These letters cannot exclusively appear in either the syllable onset or coda, but often appear in both, which is why the two glyphs exist.

[top]The Full Box Rule

In the case of the letters Gg g​ and Mm m​, the vowels are placed inside the glyph, as if being placed in a box, as you can see:
ga ĝ​ | ge ǧ​ | gi ġ​ | gu ģ​
ma ñ​ | me ü​ | mi ũ​ | mu ŭ​

The Full Box Rule states, quite simply, the "box" of Gg and Mm must not be left empty.
Those letters must therefore take on some dummy vowel, in particular, whichever vowel was most recently pronounced.

So, you get combinations like iglu iġŀ​ and ampa añƥ​. See how those look like igilu and amapa, respectively? In fact, the vowels are only there for looks. They are sneaky that way!

[top]Word Characters

The last characters to learn are the "word characters" - glyphs that represent and entire word, rather than just a syllable. There are only a handful of these, but they're very important to know:

eḡĕ​you (2.M.SG)
Ekenė​The name of a river
iĭ​ and
ĩ​water (fresh)
-lamł​agentive suffix
šeŋſ​to be (copula, transitive)
šerå​to be (copula, intransitive)
uḵḵuů​water (salt)
p̄ap̄þ​to grow, to sprout
p̄adǫ​border, edge
bunâ​to put forward
ḇenã​to bring
iduì​all, everything
elekè​to rule


The last thing to cover is  Proto-Dingirmeš punctuation - or its lack thereof. There is no word separator, like spaces - only a sentence separator, the glyph .​, equivalent to our period/exclamation mark/question mark/whatever else.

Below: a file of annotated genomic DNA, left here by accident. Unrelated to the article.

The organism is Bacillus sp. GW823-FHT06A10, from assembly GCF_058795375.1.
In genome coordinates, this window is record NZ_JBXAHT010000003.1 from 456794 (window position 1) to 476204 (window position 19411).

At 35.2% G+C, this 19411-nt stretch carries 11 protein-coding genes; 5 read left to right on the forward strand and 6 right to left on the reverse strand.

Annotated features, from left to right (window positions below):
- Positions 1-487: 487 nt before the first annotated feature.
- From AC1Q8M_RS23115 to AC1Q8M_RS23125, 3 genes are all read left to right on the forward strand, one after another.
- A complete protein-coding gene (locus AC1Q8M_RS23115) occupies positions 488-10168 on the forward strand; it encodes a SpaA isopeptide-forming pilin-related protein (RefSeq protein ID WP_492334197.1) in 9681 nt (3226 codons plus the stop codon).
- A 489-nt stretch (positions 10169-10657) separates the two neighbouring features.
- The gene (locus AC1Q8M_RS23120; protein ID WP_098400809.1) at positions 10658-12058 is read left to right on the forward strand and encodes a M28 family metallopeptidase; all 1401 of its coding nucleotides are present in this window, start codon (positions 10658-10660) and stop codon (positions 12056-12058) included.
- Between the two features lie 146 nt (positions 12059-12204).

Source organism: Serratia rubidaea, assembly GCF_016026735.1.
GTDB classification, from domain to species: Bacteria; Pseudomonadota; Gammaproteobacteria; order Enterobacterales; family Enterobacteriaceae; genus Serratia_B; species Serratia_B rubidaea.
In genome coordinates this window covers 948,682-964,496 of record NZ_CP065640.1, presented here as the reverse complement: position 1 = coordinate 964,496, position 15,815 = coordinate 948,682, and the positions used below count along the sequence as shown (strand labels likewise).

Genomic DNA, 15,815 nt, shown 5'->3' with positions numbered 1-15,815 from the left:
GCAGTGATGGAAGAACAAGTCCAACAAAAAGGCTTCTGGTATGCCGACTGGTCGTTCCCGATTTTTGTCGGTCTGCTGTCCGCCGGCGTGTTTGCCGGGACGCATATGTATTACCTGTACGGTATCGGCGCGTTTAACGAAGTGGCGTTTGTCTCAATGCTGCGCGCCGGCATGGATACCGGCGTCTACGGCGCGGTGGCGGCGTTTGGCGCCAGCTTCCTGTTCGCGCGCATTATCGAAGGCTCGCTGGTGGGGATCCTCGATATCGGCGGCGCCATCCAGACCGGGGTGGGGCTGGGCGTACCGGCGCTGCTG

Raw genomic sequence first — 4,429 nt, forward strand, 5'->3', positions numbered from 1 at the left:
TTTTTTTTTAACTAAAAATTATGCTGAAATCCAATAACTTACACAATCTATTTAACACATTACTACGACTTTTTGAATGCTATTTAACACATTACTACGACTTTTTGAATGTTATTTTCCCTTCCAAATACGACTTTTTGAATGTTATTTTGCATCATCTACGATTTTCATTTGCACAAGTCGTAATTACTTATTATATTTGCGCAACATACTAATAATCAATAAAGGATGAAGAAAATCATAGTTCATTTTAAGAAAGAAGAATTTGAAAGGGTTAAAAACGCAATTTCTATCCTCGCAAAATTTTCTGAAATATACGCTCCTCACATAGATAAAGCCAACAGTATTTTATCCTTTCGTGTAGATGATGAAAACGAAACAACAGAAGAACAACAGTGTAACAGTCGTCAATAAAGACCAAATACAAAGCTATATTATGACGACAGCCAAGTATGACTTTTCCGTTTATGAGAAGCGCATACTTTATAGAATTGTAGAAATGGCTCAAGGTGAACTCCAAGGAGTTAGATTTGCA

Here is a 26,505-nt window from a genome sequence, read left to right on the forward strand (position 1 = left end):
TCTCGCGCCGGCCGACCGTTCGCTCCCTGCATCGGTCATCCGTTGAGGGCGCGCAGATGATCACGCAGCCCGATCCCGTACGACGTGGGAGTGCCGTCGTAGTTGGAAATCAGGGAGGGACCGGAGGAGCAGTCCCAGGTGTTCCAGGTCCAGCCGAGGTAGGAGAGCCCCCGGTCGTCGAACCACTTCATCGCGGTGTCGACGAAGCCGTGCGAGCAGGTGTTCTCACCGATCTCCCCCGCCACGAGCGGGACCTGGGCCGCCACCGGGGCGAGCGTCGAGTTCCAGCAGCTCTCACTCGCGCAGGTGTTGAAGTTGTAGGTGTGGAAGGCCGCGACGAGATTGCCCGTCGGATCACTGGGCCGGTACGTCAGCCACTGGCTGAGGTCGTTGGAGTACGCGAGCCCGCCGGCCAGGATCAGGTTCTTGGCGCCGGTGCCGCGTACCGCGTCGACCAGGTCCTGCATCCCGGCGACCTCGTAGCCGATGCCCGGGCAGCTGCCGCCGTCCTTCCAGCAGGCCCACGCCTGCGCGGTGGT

The transliteration of  Proto-Dingirmeš uses many hyphens to separate morphemes, but neither these nor any equivalent appears in  Proto-Dingirmeš writing.

And that's it! Now you know everything you need to know to read and write in  Proto-Dingirmeš! Yaaaaaaaaaaayy


If you'd like to test yourself, try transliterating this romanization to Dingirmeš:

"The king of Šumut, Eken-Para and Iliku"
▼ Solution

Or try coming up with the romanization of this Dingirmeš phrase:
eļaĸaĸƨe​ ťqŀ​ ţ​ uņǩƫwƥa​
▼ Solution

[top]Reference Tables

.​s s​d d​n n​l l​p p​y​t t​g g​m m​r r​š š​k k​x​ŋ ŋ​š w​s z​h​k q​b b​j​n ò​
Aa a​sa c​da ď​an ń​la ĺ​pa ƥ​p̄a ý​ta ţ​ga ĝ​ma ñ​ar ŕ​ša ś​ka ķ​ḵa ć​ƞ​ŵ​as ƶ​ḡa ĥ​ak ɋ​ba ƀ​ḇa ĵ​na ó​
Ee e​se ç​de đ​en ņ​le ļ​pe ƿ​p̄e ÿ​te ť​ge ǧ​me ü​er ŗ​še ƨ​ke ƙ​ḵe ĉ​nj​ù​es ź​ḡe ħ​ek ȣ​be ƃ​ḇe ǰ​ne ô​
Ii i​si ŝ​di ƌ​in ň​li ľ​pi ȹ​p̄i ŷ​ti ŧ​gi ġ​mi ũ​ir ř​ši ș​ki ǩ​ḵi ċ​ǹ​ú​is ż​ḡi ȟ​ik ǥ​bi ƅ​ḇi ȷ​ni õ​
Uu u​su ş​du dž​un ʼn​lu ŀ​pu ȓ​p̄u ƴ​tu ƫ​gu ģ​mu ŭ​ur ȑ​šu ȿ​ku ĸ​ḵu č​ȵ​û​us ž​ḡu ƕ​uk ƣ​bu ȸ​ḇu ɉ​nu ö​